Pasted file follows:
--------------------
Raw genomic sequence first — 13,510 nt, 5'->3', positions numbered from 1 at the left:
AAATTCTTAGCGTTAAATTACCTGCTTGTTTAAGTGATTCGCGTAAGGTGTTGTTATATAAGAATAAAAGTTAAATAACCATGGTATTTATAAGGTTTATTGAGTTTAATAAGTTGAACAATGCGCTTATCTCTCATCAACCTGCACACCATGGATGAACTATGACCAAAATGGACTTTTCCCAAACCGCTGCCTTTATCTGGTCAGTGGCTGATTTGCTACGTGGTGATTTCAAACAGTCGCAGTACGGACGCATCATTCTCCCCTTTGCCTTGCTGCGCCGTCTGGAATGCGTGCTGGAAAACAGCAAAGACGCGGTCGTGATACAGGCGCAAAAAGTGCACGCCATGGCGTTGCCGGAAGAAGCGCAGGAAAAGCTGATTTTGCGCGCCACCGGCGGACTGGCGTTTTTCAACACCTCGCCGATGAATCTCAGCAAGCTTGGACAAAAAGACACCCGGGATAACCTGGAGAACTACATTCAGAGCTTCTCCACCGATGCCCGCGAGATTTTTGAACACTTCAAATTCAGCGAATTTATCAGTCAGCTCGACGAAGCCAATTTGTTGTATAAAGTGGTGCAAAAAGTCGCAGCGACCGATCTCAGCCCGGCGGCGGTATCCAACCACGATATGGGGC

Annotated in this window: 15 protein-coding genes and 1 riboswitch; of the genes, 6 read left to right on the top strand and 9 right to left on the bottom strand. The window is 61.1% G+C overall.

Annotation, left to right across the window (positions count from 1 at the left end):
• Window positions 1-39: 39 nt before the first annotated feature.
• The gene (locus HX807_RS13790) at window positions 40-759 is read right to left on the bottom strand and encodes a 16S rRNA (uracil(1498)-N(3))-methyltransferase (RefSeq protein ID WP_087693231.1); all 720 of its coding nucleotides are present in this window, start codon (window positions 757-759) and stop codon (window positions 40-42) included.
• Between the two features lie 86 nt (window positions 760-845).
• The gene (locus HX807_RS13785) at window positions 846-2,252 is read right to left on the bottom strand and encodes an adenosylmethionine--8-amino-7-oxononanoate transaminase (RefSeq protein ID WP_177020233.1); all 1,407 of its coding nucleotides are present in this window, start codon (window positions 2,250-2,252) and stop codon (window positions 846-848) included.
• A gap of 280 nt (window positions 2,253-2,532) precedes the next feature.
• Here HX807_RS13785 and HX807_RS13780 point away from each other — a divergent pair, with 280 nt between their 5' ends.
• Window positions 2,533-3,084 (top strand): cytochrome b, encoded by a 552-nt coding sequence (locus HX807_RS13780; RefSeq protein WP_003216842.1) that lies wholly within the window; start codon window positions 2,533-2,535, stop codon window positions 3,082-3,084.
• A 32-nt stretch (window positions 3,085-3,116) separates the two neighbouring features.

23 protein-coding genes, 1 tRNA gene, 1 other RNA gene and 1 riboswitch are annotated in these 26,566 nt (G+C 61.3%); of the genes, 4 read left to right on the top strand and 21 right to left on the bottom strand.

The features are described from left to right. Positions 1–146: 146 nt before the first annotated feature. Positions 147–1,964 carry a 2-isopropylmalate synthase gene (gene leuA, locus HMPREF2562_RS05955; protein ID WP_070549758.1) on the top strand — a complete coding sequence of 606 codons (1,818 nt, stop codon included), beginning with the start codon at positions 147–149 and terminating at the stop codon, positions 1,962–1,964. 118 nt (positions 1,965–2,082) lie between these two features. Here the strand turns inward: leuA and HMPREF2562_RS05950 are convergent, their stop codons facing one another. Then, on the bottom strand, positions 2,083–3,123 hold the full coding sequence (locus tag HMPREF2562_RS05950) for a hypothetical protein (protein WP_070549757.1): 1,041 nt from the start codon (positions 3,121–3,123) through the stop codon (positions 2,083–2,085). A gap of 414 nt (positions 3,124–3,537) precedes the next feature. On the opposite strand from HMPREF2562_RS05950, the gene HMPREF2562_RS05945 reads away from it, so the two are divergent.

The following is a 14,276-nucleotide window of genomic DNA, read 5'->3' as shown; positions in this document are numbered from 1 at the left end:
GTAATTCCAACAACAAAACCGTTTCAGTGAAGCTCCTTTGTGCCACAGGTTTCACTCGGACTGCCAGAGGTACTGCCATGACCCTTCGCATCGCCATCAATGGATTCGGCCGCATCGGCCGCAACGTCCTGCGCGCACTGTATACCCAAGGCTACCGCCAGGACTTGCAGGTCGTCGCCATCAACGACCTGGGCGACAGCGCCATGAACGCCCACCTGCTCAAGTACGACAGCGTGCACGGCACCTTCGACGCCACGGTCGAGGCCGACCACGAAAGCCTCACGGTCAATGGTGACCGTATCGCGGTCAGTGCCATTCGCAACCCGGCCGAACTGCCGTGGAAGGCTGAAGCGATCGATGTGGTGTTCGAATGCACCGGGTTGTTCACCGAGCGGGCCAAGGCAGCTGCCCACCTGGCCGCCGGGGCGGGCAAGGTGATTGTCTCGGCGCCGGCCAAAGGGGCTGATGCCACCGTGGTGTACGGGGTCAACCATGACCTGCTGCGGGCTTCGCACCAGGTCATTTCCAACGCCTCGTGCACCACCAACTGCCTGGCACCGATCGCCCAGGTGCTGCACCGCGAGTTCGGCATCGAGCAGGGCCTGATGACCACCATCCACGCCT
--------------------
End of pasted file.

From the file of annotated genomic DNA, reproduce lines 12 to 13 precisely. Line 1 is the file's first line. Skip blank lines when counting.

• A 32-nt stretch (window positions 3,085-3,116) separates the two neighbouring features.

23 protein-coding genes, 1 tRNA gene, 1 other RNA gene and 1 riboswitch are annotated in these 26,566 nt (G+C 61.3%); of the genes, 4 read left to right on the top strand and 21 right to left on the bottom strand.